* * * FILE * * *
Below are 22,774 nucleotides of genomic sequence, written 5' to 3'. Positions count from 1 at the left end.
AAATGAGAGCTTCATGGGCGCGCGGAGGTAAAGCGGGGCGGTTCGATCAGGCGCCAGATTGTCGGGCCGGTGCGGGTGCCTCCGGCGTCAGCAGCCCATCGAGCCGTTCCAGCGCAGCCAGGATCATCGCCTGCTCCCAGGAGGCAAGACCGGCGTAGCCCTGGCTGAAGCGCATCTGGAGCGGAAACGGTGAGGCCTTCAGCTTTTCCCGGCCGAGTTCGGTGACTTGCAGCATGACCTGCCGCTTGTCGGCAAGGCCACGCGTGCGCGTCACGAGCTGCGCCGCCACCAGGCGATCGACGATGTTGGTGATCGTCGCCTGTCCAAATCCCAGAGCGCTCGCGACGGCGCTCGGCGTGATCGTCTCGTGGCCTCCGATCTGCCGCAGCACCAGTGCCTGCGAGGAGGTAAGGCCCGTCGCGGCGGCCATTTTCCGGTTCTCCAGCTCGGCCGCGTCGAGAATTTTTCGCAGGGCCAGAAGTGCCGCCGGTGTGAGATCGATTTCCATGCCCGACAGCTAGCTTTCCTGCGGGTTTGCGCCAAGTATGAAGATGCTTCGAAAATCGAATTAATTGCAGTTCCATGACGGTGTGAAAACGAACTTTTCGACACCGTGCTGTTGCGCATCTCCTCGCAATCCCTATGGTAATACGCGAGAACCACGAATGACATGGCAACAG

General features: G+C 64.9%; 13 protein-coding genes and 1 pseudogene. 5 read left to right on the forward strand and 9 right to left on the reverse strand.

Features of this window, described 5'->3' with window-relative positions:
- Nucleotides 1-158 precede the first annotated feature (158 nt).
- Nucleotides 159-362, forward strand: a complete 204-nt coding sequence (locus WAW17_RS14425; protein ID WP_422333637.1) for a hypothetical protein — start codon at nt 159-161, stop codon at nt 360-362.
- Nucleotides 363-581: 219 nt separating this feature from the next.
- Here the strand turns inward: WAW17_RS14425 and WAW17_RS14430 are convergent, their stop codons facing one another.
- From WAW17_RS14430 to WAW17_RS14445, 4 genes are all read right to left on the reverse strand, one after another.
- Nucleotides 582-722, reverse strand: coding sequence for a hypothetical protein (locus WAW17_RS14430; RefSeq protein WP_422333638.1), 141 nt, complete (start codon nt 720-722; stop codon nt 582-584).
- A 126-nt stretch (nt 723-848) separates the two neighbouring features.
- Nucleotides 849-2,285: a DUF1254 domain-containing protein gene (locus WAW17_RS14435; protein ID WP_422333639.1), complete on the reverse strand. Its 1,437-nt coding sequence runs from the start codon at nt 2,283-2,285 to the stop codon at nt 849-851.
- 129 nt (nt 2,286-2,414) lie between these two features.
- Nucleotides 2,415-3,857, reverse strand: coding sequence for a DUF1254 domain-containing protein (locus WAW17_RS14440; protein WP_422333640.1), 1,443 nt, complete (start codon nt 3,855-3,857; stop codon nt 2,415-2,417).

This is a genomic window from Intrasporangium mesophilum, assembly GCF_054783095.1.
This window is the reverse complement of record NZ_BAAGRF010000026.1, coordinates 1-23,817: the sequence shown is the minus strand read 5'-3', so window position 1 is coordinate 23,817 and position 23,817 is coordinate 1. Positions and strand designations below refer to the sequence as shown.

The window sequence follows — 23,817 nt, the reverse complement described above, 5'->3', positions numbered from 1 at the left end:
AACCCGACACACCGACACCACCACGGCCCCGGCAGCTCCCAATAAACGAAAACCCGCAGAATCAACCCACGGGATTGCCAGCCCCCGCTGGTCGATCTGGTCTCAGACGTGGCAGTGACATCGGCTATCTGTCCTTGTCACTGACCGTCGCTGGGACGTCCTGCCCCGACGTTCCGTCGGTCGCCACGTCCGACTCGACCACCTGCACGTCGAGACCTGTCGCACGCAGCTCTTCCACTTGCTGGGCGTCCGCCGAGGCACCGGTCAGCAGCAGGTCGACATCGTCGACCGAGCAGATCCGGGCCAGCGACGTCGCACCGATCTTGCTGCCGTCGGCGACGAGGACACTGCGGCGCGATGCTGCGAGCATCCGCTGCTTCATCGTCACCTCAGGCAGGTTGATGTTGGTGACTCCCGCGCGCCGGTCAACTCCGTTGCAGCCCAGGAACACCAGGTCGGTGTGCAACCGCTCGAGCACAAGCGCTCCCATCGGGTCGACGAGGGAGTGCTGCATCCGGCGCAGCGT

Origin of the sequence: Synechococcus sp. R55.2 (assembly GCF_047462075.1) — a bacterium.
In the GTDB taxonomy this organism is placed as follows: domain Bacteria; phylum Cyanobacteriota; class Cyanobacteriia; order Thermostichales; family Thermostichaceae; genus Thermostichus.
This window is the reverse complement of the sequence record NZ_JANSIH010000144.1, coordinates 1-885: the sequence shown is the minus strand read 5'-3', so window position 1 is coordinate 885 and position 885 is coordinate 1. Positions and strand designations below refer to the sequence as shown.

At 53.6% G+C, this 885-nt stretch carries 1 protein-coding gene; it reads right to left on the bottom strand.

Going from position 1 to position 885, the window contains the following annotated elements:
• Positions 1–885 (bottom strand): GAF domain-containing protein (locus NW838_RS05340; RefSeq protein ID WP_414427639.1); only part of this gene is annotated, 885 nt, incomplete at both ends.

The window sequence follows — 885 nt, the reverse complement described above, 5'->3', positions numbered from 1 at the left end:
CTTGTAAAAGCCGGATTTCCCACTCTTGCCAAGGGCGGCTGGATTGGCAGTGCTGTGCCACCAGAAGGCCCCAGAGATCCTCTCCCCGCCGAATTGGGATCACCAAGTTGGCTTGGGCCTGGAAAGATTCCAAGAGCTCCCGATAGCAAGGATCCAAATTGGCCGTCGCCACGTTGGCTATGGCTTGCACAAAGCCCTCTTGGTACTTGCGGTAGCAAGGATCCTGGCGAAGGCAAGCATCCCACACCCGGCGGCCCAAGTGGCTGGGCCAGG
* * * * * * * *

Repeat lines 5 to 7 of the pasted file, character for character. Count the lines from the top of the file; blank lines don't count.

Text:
- Nucleotides 1-158 precede the first annotated feature (158 nt).
- Nucleotides 159-362, forward strand: a complete 204-nt coding sequence (locus WAW17_RS14425; protein ID WP_422333637.1) for a hypothetical protein — start codon at nt 159-161, stop codon at nt 360-362.
- Nucleotides 363-581: 219 nt separating this feature from the next.